An essential part of any plan is the time to execute it. It is easier in the long run to let go of something than to buy or start something new that you won’t actually have time to finish.
Let me show you a few ways this might show up for you and how a simple change in perspective can help you let go of unintended clutter and make good on your intentions.
1. My mother had 4 ½ 4 ft. stacks of books she wants to read. She is a medium speed reader. We calculated that it would take over 4 years for her to read all the books in the piles. That is without any new reading material coming in.
She decided that she would rather do a variety of things and let go of the expectation that she would read them all. She gave herself permission to let go of all the “cute” books that are her bright shiny objects and of most non-fiction, because it is only someone else’s opinion. The piles got shorter and now she is more up to date on a few of her favorite fiction writers.
2. One of my clients loves to start stitching projects. And she started lots of them. She was stitching all the time and feeling like she never made a dent in the projects she wanted to do. They piled up, until she called me in to help reclaim her craft room.
Turns out she had 34 book bag style tote bags from various conferences she had attended. Each filled with a completed stitching job that needed to be turned into a pillow, or framed, or attached in some way to something else. It was quite clear to me that her passion was stitching. What she avoided was making the end product.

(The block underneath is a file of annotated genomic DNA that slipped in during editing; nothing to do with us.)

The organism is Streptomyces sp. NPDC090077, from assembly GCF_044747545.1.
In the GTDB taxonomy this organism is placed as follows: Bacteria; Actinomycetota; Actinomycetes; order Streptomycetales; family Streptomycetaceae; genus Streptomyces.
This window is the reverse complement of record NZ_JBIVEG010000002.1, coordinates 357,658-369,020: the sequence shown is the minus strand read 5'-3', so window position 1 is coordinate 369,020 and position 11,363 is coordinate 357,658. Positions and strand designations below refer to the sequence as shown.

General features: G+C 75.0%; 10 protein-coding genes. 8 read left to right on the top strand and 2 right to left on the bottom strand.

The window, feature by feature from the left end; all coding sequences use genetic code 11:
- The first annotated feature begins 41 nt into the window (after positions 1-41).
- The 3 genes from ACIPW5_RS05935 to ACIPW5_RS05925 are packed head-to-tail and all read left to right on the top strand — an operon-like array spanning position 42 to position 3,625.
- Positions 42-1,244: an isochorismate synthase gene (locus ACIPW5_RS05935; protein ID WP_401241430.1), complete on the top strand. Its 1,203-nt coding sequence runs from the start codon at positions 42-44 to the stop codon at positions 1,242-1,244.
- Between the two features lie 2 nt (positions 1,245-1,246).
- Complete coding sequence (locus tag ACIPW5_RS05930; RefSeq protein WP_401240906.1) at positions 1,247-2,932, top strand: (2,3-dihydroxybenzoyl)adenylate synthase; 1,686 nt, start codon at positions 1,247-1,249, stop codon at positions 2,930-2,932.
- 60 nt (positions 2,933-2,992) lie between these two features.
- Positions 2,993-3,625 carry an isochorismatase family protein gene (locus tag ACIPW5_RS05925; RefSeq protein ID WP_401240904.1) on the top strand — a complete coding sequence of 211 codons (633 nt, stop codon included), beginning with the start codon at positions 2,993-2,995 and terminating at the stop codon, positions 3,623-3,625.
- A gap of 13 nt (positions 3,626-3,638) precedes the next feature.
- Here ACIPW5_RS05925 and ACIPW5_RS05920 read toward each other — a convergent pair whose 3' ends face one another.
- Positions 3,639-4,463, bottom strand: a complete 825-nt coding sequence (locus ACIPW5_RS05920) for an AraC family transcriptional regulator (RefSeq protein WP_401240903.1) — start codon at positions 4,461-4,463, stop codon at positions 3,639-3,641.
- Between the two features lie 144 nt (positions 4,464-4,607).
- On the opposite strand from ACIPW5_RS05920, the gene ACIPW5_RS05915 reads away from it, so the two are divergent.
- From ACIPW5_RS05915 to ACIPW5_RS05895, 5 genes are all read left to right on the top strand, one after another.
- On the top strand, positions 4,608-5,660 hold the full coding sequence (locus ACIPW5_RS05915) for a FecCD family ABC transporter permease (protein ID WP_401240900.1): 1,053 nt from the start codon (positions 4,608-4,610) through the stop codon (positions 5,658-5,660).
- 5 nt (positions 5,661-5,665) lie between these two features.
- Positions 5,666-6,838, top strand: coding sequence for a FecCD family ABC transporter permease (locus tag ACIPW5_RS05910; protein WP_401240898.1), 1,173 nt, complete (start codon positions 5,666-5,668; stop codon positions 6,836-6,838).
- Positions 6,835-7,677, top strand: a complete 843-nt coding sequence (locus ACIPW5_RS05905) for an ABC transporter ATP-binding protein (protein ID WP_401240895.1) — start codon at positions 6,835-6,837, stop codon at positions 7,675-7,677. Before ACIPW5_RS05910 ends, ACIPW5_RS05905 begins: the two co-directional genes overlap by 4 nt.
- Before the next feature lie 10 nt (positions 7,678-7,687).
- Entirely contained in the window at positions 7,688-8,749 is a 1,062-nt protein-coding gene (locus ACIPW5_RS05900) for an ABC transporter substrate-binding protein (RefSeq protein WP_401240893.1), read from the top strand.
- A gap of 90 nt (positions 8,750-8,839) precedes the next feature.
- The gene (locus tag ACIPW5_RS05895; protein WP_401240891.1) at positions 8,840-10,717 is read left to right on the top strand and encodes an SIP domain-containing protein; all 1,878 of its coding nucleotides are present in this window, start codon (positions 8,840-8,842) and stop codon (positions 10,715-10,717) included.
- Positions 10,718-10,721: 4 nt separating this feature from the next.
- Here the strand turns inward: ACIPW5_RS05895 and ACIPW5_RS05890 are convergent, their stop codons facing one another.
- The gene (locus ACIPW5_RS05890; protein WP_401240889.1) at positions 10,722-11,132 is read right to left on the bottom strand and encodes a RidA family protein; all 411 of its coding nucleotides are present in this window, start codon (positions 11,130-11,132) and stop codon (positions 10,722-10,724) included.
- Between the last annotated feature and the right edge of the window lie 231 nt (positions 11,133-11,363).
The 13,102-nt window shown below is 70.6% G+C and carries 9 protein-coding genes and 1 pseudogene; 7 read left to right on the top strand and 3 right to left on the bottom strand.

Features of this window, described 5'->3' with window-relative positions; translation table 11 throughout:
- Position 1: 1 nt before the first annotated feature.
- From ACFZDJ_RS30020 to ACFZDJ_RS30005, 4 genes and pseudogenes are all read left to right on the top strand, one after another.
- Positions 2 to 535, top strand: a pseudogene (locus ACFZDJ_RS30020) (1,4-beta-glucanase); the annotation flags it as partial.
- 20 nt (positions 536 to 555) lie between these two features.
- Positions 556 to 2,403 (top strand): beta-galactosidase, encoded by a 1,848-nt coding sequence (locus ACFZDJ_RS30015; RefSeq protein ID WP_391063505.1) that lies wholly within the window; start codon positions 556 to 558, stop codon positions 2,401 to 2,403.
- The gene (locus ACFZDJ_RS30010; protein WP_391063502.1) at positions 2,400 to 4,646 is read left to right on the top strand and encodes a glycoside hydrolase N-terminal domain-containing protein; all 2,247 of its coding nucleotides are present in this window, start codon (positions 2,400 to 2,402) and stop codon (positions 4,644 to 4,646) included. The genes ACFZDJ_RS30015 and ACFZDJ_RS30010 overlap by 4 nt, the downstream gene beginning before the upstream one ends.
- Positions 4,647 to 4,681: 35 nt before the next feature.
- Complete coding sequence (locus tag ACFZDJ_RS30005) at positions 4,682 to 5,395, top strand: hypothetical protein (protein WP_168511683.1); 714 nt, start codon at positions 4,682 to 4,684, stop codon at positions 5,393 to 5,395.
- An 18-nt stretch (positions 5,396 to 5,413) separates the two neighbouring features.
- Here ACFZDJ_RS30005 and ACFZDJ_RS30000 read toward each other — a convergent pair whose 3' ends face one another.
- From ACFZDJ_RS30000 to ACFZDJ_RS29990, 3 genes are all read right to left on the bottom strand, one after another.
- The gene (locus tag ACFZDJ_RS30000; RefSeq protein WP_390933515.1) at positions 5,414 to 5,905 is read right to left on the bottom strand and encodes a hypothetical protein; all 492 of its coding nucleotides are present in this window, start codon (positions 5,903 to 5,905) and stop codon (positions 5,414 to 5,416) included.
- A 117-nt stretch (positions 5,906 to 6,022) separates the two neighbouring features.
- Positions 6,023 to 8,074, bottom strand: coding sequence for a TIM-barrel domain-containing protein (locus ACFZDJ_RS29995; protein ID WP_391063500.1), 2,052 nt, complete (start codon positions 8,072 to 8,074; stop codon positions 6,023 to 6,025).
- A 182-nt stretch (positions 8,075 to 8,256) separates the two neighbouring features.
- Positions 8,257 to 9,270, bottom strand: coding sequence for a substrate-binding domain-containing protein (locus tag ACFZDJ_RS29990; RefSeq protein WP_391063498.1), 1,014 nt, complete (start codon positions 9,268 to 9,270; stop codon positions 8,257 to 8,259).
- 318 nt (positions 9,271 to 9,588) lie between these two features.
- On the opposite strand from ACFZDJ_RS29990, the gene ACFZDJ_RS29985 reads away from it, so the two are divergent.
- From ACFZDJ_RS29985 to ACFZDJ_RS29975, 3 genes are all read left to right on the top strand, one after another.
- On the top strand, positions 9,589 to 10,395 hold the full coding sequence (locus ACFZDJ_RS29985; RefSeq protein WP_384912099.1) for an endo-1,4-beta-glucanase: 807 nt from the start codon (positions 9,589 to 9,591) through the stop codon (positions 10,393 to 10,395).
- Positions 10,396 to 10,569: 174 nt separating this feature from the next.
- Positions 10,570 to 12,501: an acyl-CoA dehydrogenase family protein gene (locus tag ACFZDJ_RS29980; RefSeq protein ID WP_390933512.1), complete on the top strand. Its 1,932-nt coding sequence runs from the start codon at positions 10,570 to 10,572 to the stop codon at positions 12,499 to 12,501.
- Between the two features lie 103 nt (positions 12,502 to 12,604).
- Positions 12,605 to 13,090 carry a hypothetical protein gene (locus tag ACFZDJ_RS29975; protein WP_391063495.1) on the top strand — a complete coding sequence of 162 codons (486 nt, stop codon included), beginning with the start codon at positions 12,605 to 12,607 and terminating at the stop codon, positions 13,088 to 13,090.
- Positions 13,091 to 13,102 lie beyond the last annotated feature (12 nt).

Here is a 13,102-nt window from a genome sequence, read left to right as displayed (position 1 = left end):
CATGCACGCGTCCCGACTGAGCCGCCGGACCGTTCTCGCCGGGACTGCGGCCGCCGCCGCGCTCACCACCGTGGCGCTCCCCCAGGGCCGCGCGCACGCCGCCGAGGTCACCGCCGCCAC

I suggested that she find one of the other women in her sewing club that liked finishing projects. Now she enjoys the needle through the cloth and hand off the tote to someone else. Enjoyment without the pile!
3. A friend of mine has a great idea for a franchise. However, he runs his own fairly successful business in crisis mode. He also has a chronically full voicemail box. Everything is always urgent right now. So, the idea gets put on the back burner for years.
Clearing out the voicemail would allow for easier conversations and fewer crisis to solve. That would create enough time to work on the franchise plan.
I have at least 2 clients that have a gift closet. As we go through the rest of their home looking to remove clutter, their first tendency is always to put the item in the gift closet. Many of the items were originally purchased for someone in particular.
Having not made it to the gift closet when first purchased, the someone in question either received something else bought on the fly or never received a thing due to the embarrassment of not pulling it off in the first place.
People who are only your friends due to the receiving and giving of gifts are not friends. Friends are happy for you when you have a lot of other cool stuff going on that requires your time. Friends are supportive when you have a bunch of crap to deal with temporarily. They would rather spend time with you. Just pick up the phone and ask.
The added bonus when you let go of most gift giving is that you can also let go of the gift wrap and packing supplies that go with them. A nice small pile of greeting card takes up so much less space. Gather them all together and shop your own pile before buying new ones.
Let go of the clutter and keep working on the intention.
Let me know what comes up for you as you look at the piles around your space. I’ve got work to do myself, I just noticed my “interesting” pile is about to overflow the spot I’ve designated for it.